How Martyn is mentoring the next generation of electronic music producers
When the Covid-19 pandemic cleared Dutch producer, DJ and label boss Martyn’s diary, he turned his attention to others: starting his own mentoring programme for artists, covering everything from production and DJing, to navigating the dance music industry, mental health and more. This summer, out of the programme comes a triple-volume compilation, on his own 3024 label. DJ Mag chats with Martyn to find out more about this initiative, and how, in a post-pandemic world, mentoring can be a universal task
Martyn has spent the last 25 years making electronic music, but the Dutch artist still remembers his earliest days keenly. “I started in drum & bass but Eindhoven is a small place, so anyone making music — whether it was drum & bass, hip-hop, acid — was hanging out in the same places, so I could see how they developed their sound,” Martyn tells us, from his sunlit studio in Washington DC. Back then, there was no formal support structure for learning about these new sounds. He just shared a house with a few curious friends. “Our house became a hub: we had two Technics and a small studio, so we taught each other how to DJ and produce,” he remembers. “There was no internet. There were no magazines that talked specifically about the music we wanted to make. It was trial and error. We learned as we went along.”
Through this free-flowing, self-taught approach, Martyn’s work took off. He’s been DJing since 1995 and releasing solo music since the mid ’00s. In 2007, he co-founded the 3024 label with visual artist Jeroen Erosie, releasing his own records, as well as tunes by artists like Leon Vynehall, Trevino and Jacques Greene. In any given year, he’s a busy man.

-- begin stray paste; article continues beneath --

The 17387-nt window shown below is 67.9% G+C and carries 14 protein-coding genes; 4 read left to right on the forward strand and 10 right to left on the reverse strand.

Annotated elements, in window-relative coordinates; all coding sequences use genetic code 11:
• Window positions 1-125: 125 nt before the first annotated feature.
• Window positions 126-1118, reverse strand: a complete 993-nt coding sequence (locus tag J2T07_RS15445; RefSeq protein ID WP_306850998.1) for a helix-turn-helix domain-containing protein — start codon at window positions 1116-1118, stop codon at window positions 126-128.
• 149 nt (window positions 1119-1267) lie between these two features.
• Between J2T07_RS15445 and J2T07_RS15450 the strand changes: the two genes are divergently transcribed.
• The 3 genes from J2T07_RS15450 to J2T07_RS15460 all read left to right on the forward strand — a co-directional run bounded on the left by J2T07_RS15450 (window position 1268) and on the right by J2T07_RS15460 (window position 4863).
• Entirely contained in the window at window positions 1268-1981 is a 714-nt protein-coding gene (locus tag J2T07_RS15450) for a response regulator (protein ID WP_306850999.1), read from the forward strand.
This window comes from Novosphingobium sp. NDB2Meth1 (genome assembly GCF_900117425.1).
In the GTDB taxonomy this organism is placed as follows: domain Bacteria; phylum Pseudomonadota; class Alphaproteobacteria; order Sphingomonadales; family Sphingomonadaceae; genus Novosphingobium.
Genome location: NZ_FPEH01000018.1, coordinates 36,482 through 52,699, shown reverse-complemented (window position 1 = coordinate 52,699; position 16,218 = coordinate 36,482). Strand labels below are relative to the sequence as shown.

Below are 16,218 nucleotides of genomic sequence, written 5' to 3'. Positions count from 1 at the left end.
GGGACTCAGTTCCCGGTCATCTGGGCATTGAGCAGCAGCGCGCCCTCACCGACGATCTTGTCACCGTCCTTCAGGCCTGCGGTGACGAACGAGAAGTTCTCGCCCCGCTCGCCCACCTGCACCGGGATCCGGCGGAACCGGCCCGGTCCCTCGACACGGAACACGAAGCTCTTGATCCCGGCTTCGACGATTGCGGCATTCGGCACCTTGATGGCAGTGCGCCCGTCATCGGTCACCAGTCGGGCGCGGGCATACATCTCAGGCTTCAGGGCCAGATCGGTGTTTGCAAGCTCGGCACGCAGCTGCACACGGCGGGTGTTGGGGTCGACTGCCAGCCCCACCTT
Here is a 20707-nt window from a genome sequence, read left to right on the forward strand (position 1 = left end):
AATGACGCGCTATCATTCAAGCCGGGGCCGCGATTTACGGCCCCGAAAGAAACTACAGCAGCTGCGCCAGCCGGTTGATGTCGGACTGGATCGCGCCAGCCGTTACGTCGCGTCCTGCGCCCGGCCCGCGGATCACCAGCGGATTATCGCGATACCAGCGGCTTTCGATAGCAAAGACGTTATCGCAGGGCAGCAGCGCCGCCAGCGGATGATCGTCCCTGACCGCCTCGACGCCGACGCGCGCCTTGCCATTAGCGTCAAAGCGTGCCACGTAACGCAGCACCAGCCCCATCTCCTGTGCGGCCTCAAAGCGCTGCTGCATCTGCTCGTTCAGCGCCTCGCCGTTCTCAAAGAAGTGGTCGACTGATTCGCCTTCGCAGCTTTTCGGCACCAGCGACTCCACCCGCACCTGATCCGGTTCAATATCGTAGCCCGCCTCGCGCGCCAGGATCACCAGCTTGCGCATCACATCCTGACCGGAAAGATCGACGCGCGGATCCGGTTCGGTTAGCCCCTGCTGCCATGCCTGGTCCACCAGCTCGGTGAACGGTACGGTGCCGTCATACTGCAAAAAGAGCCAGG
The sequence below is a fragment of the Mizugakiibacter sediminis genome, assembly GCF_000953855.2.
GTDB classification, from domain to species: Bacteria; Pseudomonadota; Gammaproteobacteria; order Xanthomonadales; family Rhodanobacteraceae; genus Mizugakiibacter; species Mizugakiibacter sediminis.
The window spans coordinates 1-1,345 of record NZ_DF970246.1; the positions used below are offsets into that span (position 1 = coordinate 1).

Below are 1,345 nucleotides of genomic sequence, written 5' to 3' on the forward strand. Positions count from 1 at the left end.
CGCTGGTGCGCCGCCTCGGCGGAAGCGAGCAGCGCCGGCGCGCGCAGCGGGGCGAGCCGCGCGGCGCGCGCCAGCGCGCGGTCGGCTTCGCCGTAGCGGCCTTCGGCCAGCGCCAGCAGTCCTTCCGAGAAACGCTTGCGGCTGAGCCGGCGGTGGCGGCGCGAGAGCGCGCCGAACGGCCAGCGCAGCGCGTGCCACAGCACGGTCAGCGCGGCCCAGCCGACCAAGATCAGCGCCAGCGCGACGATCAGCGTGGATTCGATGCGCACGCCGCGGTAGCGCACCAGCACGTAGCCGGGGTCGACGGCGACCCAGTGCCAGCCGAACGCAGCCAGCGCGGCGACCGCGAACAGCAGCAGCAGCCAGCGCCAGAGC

Recently, though, he’s been thinking back to those days in Eindhoven. Despite all of the collaborative fun, he realised that he didn’t have someone to guide him. “I noticed, years later, when I was more experienced, that I had massive gaps in my knowledge about how to use things [like hardware], because I never bothered to find out,” he says. “I didn’t care. For me, it was much more important that a tool just did what I wanted it to do.”
After the cancellation of a tour last February due to the Covid-19 pandemic, Martyn decided to use his downtime to become a mentor, and launched his Artist Mentoring Program through Patreon. The programme has four tiers, spanning one-on-one lessons to group sessions. Although Martyn is the only official mentor, established artists like Luke Slater and dBridge join in on monthly Deeper Dives, with Martyn hosting Q&As.
The remit of the programme is wide-ranging: Martyn teaches production software and hardware, tailoring each to group or individual needs; other topics include how to run a label, navigating the industry and mental health. Sonically, the programme is expansive, too. “There are singer songwriters, people that do ambient, people that do Berghain techno and bass music mutations,” Martyn says. “There are a lot of different things going on, and that makes it exciting.” Shortly after the launch, an online community took shape between tutorials. “People started talking and sharing ideas,” he says. “I have people on the programme who also have at least 20 years of experience, so they could answer questions that I couldn’t answer. Eventually, it became more like a community; nine months later, me and Jeroen had the idea to do a compilation.”
The triple volume, 28-track compilation, ‘It Was Always There’, is the guts of a year’s work, produced by the programme’s students. ‘Volume 1’ is available now through 3024, while ‘Volumes 2’ and ‘3’ will be released in August and September respectively. One of the artists on the compilation is ADG. “Being involved with Martyn’s programme has been such a positive experience over the past year,” ADG says. “Having a true industry professional sharing their experiences and knowledge has helped me focus on what really matters when making music.”